The idea of creating complex artificial nanostructures through simple self-assembly of small molecules, macromolecules or colloids may seem like an overly simplistic approach to building novel nanomaterials and devices1,2,3. Yet nature has excelled in fabricating complex functional structures such as microtubules and virus shells through self-assembly4,5,6. It is thus tempting to use a bio-inspired approach and exploit analogies to biological microtubule and virus assembly to make similar artificial structures from colloidal building blocks. However, this requires in-depth understanding of the underlying biological assembly processes.

Current theoretical attempts to understand the subtle interplay between the interactions that lead to the reversible formation of stable microtubules and virus shells have already advanced our knowledge significantly5,7,8,9,10. These attempts are, however, all based on shape-specific building blocks or monomers, where the local curvature of the resulting structure is explicitly built-in via the monomer geometry9,10. Here we now report on a new colloidal self-assembly mechanism for the formation of microtubule- and virus-shell like structures that challenges these currently accepted geometrical requirements. We describe the unexpected observation that prolate ellipsoidal colloids self-assemble into well-defined and highly regular tubular structures in the presence of an AC electric field, and discuss these findings in view of the current understanding of the minimal requirements for biological and synthetic virus-like nanostructures.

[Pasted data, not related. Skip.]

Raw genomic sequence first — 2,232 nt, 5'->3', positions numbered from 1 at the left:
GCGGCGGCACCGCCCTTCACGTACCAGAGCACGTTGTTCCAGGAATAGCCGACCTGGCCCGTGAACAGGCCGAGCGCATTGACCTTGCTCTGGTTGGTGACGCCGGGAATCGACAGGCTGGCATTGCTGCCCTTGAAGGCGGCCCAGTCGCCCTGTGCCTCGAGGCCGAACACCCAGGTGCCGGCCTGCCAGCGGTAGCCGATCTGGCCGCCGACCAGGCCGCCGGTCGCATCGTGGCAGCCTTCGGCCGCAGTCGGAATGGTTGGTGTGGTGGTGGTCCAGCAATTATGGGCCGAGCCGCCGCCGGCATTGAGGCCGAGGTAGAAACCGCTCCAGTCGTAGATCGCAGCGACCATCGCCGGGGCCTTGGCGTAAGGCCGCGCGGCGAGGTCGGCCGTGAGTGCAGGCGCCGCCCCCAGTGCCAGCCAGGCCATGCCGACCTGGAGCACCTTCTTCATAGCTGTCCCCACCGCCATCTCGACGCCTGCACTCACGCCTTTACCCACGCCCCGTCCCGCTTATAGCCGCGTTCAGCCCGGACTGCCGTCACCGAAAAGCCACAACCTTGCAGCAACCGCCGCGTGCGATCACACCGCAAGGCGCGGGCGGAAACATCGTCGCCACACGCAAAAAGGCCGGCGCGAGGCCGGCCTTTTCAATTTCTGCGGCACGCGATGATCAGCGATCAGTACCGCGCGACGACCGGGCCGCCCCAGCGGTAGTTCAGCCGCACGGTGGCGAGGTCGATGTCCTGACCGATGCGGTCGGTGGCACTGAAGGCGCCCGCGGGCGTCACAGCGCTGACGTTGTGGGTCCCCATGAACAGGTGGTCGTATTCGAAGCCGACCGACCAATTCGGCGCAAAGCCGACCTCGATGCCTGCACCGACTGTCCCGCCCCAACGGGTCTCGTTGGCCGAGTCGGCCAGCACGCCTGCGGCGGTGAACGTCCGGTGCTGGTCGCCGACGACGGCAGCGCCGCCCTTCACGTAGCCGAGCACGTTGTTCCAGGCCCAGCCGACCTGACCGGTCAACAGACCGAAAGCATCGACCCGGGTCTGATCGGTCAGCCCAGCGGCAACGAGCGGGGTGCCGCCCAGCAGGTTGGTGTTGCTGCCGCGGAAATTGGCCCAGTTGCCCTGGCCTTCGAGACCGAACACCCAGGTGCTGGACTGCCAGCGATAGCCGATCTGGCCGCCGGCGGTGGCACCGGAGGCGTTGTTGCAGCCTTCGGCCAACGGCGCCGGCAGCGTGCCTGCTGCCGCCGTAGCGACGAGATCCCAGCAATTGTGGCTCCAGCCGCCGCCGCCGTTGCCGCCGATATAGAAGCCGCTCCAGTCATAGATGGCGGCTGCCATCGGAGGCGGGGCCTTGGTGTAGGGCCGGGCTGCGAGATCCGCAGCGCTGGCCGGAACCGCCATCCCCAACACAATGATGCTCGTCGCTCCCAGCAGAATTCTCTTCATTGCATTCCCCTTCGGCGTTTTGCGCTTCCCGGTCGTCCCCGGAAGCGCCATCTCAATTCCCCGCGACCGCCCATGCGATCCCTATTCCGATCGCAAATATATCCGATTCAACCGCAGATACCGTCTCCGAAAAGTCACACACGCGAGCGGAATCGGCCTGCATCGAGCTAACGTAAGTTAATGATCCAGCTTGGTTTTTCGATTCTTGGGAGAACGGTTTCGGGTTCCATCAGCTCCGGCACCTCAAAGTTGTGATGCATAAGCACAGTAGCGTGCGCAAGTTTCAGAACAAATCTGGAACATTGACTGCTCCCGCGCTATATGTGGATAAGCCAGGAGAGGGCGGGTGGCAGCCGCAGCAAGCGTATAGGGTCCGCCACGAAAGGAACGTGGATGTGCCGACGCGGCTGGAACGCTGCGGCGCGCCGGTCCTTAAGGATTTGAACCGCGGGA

Our work also has to be seen in the context of the current attempt to combine so-called bottom-up and top-down approaches in nanotechnology; directed self-assembly (DSA) has moved into the focus of the soft-matter and nanotechnology community. DSA employs the basic principles of self-assembly through carefully chosen building blocks, but can be made more versatile by applying external electric, magnetic or shear fields11,12. DSA not only facilitates self-assembly, but often leads to the reversible formation of novel ordered or amorphous structures12,13,14. While most published DSA studies have focused on spherical particles, recent work with anisotropic particles has shown that the particle shape can have a strong and often surprising effect on their field-induced spatial organization15,16,17.